Tag Archives: new baby

Been There, Done That, Or, A Meditation on Why Everyone Is So Mean to Kourtney Kardashian

On mornings when my daughter goes to preschool, I sometimes pop on the TV for some adult voices as I nurse, change, care for Henry and do things around the house.

Sometimes (all the time) there’s nothing really good on so I kind of half-watch whatever is on. The other day, I found myself watching one of the Kardashian spinoff shows for the first time.

I was sucked in, big time.

I couldn’t help but be fascinated by the way Kourtney as a mother to two young children, one a baby, was depicted. Her sisters obviously had no conception of what it’s like to be a tired, nursing, protective Mama Bear mother to a baby. Her husband was off racing cars and the sisters were making fun of her for wearing sweatpants and smelling bad.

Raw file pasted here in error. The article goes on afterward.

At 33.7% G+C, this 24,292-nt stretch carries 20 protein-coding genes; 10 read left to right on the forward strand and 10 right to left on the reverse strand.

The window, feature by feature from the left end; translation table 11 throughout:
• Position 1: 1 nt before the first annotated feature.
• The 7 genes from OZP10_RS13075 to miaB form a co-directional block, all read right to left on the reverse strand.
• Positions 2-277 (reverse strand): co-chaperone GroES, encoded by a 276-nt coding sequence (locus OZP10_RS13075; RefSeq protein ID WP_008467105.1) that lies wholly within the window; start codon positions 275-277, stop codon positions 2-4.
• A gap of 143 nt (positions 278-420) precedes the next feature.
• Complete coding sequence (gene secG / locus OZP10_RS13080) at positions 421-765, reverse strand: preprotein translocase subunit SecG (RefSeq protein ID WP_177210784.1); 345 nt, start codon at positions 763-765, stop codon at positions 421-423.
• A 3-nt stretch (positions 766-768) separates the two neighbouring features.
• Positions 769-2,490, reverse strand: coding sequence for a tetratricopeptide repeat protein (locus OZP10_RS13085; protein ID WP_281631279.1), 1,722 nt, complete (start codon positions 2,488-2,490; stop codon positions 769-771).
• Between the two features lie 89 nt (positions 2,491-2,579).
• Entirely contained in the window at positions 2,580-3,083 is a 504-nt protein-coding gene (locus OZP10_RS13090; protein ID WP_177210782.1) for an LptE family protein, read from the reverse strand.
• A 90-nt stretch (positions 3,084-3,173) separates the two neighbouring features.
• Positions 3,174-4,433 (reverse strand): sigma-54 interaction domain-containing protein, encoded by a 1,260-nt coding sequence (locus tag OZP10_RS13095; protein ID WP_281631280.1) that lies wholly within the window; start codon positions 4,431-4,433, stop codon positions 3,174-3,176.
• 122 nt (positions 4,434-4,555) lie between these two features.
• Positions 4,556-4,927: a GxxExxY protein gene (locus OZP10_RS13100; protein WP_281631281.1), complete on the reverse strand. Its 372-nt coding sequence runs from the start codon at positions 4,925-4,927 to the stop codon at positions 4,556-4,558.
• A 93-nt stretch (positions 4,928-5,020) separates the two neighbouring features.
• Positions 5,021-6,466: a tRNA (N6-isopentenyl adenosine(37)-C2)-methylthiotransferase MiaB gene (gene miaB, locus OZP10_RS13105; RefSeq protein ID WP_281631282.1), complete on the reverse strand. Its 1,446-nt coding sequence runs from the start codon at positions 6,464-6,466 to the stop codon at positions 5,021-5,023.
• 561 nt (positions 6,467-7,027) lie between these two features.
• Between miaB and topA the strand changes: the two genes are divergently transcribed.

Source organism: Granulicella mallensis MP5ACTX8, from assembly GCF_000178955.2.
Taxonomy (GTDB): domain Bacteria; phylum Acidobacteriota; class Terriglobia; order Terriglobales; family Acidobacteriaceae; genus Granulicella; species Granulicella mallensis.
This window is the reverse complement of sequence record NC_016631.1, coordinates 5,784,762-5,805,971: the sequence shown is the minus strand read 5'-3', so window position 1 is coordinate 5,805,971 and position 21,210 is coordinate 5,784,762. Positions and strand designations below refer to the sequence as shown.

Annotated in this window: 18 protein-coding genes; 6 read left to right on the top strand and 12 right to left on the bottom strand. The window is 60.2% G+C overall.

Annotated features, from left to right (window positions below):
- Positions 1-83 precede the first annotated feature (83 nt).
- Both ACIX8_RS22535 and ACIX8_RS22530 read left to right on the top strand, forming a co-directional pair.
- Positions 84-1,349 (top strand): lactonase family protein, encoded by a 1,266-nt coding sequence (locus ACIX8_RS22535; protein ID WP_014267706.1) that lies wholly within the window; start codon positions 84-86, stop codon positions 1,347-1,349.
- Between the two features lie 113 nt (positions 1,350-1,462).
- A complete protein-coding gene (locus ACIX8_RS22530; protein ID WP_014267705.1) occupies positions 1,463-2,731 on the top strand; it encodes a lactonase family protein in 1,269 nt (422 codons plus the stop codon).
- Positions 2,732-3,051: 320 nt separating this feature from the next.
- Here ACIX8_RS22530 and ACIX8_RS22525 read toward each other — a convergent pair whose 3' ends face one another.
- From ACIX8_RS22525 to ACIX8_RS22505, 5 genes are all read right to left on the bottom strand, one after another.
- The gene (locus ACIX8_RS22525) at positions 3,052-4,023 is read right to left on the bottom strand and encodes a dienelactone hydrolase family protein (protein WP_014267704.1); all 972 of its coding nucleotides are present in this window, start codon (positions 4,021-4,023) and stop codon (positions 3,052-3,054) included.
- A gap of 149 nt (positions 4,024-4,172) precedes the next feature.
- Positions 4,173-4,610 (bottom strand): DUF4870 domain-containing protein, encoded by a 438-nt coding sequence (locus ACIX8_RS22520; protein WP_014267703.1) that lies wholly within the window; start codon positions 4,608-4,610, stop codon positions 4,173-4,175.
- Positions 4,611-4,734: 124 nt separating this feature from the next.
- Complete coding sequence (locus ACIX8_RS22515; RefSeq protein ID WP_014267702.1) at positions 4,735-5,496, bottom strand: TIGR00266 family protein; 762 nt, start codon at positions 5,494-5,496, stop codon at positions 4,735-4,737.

Of course it was all played up for laughs and giggles and the sad sap mom, in her apartment-hotel just breastfeeding and covered in spit up, was the comic butt of the show’s overall joke. It was interesting to see how motherhood was depicted in the least mother-y of settings…high-flying celebrities, partying Miami, beauty, flash, conspicuous selfishness…how far from the self-sacrifice and all-encompassing nature of early motherhood.

Yet…Kourtney seemed to take it all in stride. She seemed completely confident in her choices, to breastfeed, to care about her little family pack above all else, to just hunker down and BE a mom in the face of her family’s ridicule. It was kind of cool.

Credit: CelebrityBabies